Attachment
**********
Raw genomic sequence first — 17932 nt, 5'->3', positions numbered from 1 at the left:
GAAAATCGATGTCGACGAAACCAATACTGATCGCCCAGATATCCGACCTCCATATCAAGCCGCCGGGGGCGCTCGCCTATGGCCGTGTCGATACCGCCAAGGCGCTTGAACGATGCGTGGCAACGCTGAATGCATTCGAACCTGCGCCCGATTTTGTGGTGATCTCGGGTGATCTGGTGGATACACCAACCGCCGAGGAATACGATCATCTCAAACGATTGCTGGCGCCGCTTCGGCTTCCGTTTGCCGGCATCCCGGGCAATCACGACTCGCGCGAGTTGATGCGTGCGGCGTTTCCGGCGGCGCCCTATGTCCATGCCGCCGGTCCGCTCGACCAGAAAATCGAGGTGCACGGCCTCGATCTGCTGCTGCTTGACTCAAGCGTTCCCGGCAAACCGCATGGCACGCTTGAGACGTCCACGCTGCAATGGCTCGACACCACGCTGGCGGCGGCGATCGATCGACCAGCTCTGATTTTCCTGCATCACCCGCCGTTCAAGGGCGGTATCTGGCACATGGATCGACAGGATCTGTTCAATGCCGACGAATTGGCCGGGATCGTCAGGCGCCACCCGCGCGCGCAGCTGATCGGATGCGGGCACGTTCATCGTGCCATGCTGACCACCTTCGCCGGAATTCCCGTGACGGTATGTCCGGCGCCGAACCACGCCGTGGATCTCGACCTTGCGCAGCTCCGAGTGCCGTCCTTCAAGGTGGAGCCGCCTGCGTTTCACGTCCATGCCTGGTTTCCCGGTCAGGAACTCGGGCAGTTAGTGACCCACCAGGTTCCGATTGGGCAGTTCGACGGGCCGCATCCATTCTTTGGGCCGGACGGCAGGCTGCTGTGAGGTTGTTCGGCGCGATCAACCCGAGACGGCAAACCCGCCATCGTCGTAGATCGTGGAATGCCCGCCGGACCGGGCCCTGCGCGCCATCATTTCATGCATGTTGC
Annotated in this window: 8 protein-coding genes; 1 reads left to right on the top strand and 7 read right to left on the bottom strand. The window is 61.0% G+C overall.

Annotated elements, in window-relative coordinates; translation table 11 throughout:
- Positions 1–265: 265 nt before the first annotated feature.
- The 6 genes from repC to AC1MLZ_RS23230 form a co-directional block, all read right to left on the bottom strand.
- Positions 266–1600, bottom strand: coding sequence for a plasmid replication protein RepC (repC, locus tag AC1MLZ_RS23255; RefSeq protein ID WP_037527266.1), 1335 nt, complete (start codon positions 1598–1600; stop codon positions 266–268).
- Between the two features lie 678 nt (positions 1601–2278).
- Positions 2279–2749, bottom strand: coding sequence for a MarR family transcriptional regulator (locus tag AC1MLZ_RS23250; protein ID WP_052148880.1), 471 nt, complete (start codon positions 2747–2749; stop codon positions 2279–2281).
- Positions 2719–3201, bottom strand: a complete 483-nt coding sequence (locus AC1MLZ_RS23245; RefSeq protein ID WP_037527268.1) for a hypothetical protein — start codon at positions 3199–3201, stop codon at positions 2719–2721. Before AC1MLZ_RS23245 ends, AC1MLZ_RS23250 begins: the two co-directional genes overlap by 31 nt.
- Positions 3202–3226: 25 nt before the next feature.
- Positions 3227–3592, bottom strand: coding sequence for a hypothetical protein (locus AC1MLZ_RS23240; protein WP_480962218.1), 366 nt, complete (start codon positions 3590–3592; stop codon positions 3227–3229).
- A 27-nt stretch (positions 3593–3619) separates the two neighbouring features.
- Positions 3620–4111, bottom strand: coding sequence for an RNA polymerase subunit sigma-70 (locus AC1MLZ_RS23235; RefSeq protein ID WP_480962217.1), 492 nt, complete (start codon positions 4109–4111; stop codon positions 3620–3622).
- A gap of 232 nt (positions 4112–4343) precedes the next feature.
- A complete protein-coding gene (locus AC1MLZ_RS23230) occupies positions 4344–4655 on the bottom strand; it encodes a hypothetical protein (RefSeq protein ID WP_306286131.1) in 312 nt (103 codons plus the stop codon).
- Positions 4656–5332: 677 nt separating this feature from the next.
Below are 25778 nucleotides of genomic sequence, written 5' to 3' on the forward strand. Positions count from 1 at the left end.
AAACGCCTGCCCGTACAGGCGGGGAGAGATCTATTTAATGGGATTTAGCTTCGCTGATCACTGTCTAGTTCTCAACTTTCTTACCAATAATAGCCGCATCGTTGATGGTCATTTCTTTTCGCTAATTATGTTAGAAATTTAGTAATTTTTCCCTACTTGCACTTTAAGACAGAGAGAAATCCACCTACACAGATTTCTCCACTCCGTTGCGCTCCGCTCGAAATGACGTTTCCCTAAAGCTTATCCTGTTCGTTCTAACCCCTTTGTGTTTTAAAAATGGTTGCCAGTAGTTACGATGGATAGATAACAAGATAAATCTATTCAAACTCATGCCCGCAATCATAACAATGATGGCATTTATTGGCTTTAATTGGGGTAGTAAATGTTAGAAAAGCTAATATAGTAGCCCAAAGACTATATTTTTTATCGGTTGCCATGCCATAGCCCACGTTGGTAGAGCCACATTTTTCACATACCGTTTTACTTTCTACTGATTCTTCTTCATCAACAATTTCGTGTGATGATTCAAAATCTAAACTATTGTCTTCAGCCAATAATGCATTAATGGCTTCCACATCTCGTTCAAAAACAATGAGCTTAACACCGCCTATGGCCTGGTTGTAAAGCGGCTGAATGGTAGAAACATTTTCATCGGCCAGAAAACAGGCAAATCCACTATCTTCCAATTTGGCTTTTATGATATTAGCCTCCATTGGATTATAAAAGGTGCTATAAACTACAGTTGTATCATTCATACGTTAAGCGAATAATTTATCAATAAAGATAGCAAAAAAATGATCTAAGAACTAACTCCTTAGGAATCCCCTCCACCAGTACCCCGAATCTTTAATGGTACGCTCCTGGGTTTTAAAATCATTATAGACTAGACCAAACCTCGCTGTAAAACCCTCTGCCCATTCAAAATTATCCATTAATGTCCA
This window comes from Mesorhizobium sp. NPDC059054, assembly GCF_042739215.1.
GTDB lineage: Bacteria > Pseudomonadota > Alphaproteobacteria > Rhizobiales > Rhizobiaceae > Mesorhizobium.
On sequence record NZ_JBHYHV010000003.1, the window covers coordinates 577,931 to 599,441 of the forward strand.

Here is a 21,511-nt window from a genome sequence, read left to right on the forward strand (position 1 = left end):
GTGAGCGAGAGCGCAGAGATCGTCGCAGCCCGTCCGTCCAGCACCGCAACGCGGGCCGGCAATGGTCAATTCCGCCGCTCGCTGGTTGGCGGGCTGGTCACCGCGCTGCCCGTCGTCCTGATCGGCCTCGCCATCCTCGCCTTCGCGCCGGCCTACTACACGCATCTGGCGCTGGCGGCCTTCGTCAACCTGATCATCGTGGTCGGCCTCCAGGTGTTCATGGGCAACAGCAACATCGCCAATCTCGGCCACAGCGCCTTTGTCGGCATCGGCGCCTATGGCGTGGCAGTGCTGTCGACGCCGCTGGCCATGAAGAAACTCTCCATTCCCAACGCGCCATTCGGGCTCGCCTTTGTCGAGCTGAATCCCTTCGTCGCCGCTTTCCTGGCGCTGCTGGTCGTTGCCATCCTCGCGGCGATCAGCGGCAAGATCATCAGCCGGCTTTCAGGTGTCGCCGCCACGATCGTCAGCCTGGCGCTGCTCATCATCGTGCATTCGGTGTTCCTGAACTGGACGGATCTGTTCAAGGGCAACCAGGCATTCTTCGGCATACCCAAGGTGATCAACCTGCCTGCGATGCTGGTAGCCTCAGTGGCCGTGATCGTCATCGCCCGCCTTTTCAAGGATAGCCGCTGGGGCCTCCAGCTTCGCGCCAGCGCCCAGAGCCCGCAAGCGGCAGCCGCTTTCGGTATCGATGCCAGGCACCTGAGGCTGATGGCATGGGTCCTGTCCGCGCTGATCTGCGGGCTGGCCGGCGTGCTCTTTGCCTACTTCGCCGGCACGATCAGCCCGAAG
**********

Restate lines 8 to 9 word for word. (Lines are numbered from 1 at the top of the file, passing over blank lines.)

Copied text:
- Between the two features lie 678 nt (positions 1601–2278).
- Positions 2279–2749, bottom strand: coding sequence for a MarR family transcriptional regulator (locus tag AC1MLZ_RS23250; protein ID WP_052148880.1), 471 nt, complete (start codon positions 2747–2749; stop codon positions 2279–2281).